Ugandans call for justice reforms at national court open day

Ugandans call for justice reforms at national court open day
Chief Justice Owiny- Dollo

By Adam Nuwamanya

Litigants embroiled in long-standing land disputes raised their voices in frustration, calling upon Justice Minister Nobert Mao and Chief Justice Alfonse Owiny Dollo to intervene, citing a loss of trust in the judicial system.

The plea for reform came during the inaugural national court open day yesterday organized by the Judiciary at Kololo Independence grounds.

Chief Justice Alfonse Owiny Dollo responded to the litigants' concerns by advocating for alternative dispute resolution as a means to expedite the resolution of lingering cases.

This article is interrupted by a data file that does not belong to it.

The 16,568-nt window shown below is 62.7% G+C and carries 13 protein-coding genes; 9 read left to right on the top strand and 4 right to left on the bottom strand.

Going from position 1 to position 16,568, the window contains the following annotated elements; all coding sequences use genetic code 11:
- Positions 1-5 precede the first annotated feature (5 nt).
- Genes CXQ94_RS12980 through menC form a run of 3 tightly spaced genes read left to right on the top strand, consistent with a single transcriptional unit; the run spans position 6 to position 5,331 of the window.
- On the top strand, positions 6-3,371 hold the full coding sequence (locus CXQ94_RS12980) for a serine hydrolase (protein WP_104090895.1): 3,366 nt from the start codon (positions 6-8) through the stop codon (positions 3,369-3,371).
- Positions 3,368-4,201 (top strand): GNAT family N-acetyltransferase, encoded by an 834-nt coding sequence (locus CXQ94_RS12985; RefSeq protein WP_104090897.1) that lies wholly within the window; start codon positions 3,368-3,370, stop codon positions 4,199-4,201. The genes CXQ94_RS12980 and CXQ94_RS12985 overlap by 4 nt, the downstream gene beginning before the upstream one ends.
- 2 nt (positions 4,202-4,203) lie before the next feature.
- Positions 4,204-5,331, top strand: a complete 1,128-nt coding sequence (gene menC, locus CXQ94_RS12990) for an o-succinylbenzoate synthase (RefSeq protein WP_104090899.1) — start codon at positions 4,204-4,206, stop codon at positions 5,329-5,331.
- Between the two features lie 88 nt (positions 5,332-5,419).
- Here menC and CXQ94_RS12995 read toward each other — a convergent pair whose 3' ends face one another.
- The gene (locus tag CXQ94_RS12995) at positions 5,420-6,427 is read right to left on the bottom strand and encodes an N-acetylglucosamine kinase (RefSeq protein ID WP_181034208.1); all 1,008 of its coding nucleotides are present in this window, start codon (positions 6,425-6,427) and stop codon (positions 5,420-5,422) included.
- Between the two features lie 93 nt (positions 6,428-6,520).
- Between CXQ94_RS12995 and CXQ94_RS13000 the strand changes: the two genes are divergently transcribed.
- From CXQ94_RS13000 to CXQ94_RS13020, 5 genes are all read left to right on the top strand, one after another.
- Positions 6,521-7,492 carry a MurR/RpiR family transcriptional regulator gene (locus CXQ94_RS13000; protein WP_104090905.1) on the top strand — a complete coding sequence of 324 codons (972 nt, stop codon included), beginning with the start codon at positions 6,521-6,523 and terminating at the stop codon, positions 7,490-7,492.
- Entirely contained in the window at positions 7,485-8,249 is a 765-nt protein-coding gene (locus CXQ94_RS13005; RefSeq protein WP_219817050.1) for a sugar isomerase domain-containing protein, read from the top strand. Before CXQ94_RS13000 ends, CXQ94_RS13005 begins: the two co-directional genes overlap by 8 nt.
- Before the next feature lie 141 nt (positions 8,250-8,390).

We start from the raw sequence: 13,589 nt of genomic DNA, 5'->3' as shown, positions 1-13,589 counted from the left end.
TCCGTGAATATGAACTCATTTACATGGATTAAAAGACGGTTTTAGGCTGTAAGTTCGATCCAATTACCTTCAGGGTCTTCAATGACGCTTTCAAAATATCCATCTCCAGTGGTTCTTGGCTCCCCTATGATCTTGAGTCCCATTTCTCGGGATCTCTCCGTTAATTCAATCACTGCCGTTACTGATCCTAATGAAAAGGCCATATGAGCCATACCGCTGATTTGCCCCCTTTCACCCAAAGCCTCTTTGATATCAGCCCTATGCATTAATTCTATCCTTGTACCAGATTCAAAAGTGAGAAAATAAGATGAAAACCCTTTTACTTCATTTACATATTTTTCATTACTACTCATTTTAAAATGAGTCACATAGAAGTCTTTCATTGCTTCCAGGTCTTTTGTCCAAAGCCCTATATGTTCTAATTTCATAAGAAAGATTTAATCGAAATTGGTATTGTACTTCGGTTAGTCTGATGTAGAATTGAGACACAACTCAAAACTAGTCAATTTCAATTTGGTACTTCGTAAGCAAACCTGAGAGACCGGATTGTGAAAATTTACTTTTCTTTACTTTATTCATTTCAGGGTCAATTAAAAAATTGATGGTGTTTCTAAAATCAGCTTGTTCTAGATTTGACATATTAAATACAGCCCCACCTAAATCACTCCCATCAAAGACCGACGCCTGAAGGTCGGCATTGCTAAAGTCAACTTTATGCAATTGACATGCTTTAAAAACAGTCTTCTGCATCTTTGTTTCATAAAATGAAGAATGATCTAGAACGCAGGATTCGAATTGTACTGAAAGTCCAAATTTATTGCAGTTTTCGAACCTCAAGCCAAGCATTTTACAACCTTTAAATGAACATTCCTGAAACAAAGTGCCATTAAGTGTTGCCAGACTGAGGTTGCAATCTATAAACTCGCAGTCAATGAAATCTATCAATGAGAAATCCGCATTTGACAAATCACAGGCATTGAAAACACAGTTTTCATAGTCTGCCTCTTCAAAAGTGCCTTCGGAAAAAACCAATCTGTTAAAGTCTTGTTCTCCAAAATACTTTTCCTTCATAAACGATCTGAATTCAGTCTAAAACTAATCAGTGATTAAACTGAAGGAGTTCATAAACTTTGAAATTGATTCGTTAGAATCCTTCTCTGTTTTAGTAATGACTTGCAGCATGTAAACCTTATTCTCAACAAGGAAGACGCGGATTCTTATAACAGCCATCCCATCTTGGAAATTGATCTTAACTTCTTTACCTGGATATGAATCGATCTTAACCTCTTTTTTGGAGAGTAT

"Litigants with long-lasting cases are encouraged to embrace alternative dispute resolution mechanisms to address their grievances," Dollo said.

The event at Kololo Independence grounds saw a convergence of stakeholders from various sectors within the justice law and order sector, showcasing the products of their mandates and providing a platform for litigants to openly express their grievances before the courts.

Among the grievances aired were allegations of corruption scandals and misconduct by some lawyers, particularly in land disputes.

The Executive Director of Legal Aid Service Provider's Network, Dr. Sylivia Namubiru, accused the government of lacking the will to push for the Legal Aid Bill, a sentiment echoed by Bernard Oundo, the president of the Uganda Law Society.

Oundo pointed to this as a contributing factor to the widespread evasion of court by the public.

In response, Minister of Justice Nobert Mao highlighted the Judiciary's efforts.

"The Judiciary deserves credit for its commitment to delivering justice to all."


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